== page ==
Black and White - Villages

Discussion in 'Scenic, Architecture, and Travel' started by Dewi Sant, Apr 2, 2014.

  1. Dewi Sant

    Dewi Sant SC Veteran

    364
    Dec 20, 2013
    Lancashire, England
    Guess?
    I popped down to Hereford last week for a few days to see an old friend who lives in a small village just outside the city. Like me he's retired so I often go down there, or he comes up here and we mostly end up eating curry and drinking (far too much) beer, but we also take days out to somewhere interesting. Last time I was here we went over to Worcester to see King John's grave in the cathedral, this time we decided to visit what is locally known as the Black & White Village Trail.

    The Black and White Villages are so called because most of the houses are half timbered. They have structural black oak beams which are panelled in between with either white painted brick or the original white wattle and daub...... All very English.

    We didn't get to see all the villages on the trail but we managed some of the more interesting ones. Unfortunately the day was quite grey with quite flat & featureless light so the photos aren't the best I'm afraid, but I thought some of our non-UK members here would like to see a bit of Ye Olde Englande anywaye. There are quite a few photos - sorry about that - all shot on my Oly Pen E-PL5 using the 14-42 Olympus zoom lens


    The first village we called at was Dilwyn, a nice quiet little place with the ubiquitous village green, pub & church













    St Mary's Church, Dilwyn







    The nearest town to Dilwyn is Leominster - pronounced as written on this sign on the church wall




    We're certainly old enough for the senoir citizen's lunch but alas, we're a bit early!







    Weobly, once famous for the beer that was brewed here, Is the next village on our route. King Charles 1st stayed here after the battle of Naseby in 1645







    The old garage is quite quaint - and it only sells Diesel




    On the way to Pembridge we called to see the "Eardisley Great Oak Tree" which is reputed to be between 600 & 800 years old. It's a big 'un!




    We stopped at Pembridge for lunch in the Olde Tea Shoppe. One cheese Scone, a home made sausage roll and of course a nice cup of tea later we went to look at the church - another St Mary's - which has an unusual feature.







    St Mary;s church which has no steeple ................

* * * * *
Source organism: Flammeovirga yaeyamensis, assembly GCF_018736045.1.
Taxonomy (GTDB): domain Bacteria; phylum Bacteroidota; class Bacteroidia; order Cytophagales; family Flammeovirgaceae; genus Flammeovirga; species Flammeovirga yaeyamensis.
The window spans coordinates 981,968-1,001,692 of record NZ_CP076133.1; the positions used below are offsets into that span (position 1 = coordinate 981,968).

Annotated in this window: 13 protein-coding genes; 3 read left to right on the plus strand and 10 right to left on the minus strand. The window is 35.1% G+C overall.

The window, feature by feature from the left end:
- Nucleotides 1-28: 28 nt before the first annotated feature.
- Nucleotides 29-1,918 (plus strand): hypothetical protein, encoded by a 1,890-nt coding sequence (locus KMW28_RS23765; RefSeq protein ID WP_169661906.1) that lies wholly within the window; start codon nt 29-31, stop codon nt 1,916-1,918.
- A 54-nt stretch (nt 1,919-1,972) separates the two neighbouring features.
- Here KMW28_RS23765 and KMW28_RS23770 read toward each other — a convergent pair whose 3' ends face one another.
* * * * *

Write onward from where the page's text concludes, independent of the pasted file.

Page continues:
........but it does have a seperate bell tower.








    Eardisland is probably the nicest village on the Black and White Trail. The last time I was here was around 20 years ago when we were on holiday in the area with our kids. Sadly it started to rain while we were here so I grabbed a few quick shots then we headed for home, and then went out for a few beers and a curry :smile:
















    Taken 20 odd years ago at Eardisland, the little guy is 28 now and I'm a lot more wrinkly

     
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  2. KillRamsey

    KillRamsey SC Hall of Famer

    Jun 20, 2012
    Cambridge, MA
    Kyle
    That oak tree...
     
  3. olli

    olli Super Moderator Emeritus

    Sep 28, 2010
    Metro Manila
    olli
    Sounds like a perfect day.
     
  4. What a great series of shots and a great hangout spot.

    What is extra nice is having a friend to spend the time with.
     
  5. pniev

    pniev Student for life

    Jun 10, 2013
    A beautiful set indeed. And what a great place to be.
    If I had to pick one, it would be #9.
     
  6. bilzmale

    bilzmale Super Moderator Emeritus

    Jul 17, 2010
    Perth, Western Australia
    Bill Shinnick
    Really like these - makes me think of Midsomer Murders (never been to UK).
     
  7. I have said this before, it is one of the few things I dislike about where I live, no old buildings.
     
  8. Ghosthunter

    Ghosthunter boo!

    Sep 8, 2010
    London UK
    Andy
    What a wonderful set of images!! Really enjoyed looking at those. Thanks for posting!!
     
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